Probably no one has commented the liturgies more technically than Robert Taft and Juan Mateos. They were the teachers of some of the people who are teaching liturgy now in Orthodox churches, Dr. Paul Meyendorff at St. Vladimir’s Seminary, Fr. Alexander Rentel at St. Vladimir’s Seminary, Sister Vassa Larin, a nun in the Russian Orthodox Church Outside Russia (ROCOR). She did her doctorate with Fr. Taft also, studying in great detail the Divine Liturgy as it is celebrated in the Orthodox Church today, and studying it very technically. That means: how did it develop in history, what are the earliest sources, what are the manuscripts that we have of it: the famous Codex Barberini, which has the Liturgy in, I think it is, the tenth century pretty much the way it exists still today, basically the same. There are a lot of studies about it. If you get Fr. Emmanuel Hatzidakis’ book and look at the 305 entries in the bibliography—mostly in English, not only: some in Greek and other languages—you’ll see how much available material there is and how many studies there are and essays there are about the Liturgy.”
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The Divine Liturgy is a great mystery, but this does not excusing ourselves from learning what is taking place in it, what its purpose is, what the benefits derived from it are, what our participation should be, etc. In the pages of THB one will find both concise and expanded answers to these and other important questions, the end result of which is a fuller, more rewarding and more meaningful participation in the Divine Liturgy.
By reading the Introduction alone, one is introduced into the inexhaustible riches of the Divine Liturgy. But THB goes on, in its more than 300 dense pages that follow, to provide answers to a multiplicity of questions. For example:
Why do we pray for our armed forces? The question leads to a brief examination of the issue of war. The petition, For favorable weather leads to an exploration of the issue of God’s involvement in the world. Praying for the dead leads to a study on the souls, remembering the bishop leads to a brief study of the bishop’s role in the Church, calling God Father leads to an excursion on the first person of the Holy Trinity, and praying for healing leads to a study on miracles. Many other issues are addressed in a similar fashion, including suffering, grace, intercession and veneration of saints, inspiration, judgment, open communion, significance of dogma, and so on.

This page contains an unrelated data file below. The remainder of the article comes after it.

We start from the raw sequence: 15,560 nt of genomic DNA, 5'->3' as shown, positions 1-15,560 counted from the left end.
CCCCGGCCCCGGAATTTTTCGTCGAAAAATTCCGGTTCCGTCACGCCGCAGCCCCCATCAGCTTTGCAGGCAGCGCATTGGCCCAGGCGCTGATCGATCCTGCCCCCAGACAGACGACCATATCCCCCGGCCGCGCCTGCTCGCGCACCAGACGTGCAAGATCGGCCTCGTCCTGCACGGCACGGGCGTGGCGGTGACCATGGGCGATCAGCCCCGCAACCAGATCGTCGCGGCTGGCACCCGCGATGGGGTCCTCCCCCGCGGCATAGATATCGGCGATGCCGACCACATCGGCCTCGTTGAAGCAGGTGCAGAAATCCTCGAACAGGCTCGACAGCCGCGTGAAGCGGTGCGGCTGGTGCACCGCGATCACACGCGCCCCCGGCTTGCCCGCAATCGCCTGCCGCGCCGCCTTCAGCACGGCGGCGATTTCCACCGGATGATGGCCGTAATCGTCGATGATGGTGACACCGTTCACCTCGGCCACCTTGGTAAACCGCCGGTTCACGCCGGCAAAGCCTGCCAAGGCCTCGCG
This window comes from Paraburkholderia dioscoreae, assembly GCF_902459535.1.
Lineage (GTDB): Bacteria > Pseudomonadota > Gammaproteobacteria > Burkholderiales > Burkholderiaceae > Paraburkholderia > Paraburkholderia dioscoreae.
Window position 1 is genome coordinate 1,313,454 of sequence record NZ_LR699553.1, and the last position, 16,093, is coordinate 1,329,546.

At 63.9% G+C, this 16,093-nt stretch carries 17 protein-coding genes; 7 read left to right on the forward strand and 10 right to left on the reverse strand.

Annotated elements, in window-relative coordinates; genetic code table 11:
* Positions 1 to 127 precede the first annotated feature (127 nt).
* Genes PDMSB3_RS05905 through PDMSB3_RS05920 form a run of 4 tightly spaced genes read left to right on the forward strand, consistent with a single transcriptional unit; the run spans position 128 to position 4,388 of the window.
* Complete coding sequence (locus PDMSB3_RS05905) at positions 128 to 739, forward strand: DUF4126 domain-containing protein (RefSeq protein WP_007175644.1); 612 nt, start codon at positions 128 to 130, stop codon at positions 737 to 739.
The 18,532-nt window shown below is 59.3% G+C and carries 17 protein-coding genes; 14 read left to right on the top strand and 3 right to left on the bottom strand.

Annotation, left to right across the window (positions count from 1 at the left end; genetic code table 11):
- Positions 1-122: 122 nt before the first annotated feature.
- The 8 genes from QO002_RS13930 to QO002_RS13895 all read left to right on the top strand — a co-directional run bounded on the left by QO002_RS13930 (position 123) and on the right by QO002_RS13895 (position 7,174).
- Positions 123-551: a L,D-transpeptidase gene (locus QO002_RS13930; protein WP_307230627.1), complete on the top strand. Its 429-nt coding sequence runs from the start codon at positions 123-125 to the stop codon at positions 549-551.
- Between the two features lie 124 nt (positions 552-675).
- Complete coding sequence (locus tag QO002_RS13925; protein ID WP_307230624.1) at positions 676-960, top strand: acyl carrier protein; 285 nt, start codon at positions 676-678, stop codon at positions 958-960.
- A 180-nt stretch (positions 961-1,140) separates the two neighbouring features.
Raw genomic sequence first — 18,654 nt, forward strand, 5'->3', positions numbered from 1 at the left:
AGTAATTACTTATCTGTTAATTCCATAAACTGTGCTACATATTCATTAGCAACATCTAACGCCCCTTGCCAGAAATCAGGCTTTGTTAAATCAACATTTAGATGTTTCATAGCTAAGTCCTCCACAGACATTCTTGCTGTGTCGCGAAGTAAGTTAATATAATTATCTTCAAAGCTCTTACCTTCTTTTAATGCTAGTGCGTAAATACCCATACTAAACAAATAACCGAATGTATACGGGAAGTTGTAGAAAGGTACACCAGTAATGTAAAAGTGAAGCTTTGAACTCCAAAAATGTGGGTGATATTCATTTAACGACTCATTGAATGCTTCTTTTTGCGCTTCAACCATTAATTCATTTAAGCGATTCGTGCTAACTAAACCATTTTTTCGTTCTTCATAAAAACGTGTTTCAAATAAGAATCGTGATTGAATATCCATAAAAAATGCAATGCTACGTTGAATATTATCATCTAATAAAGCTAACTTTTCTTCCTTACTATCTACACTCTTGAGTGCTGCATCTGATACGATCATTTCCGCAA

The commentary examines in depth certain crucial issues, such as:
The commentary returns to a few points with persistence. Active and joyful participation by the people stands out—participation through a fuller comprehension, by joining in the singing, by praying and, especially, through participation in the holy sacraments. The commentary insists that the so-called secret prayers be read out loud. Another important point stressed by the book is a joyful participation in the celebration of the Divine Liturgy.
THB opens new vistas, offering an eschatological perspective of the Eucharistic Mystery, and a renewed call for regular participation of the Eucharist. It contains extensive sections on how to prepare for Holy Communion, on how frequently to approach, it provides guidance on Communion fasting, and an explanation of the great mystery and what it does to those who partake of it.
The commentary does not balk at addressing difficult and controversial issues:
Follow THB and the Divine Liturgy won’t be boring to you ever again. THB will help you pray with understanding, with meaning, with fervor, with spiritual joy.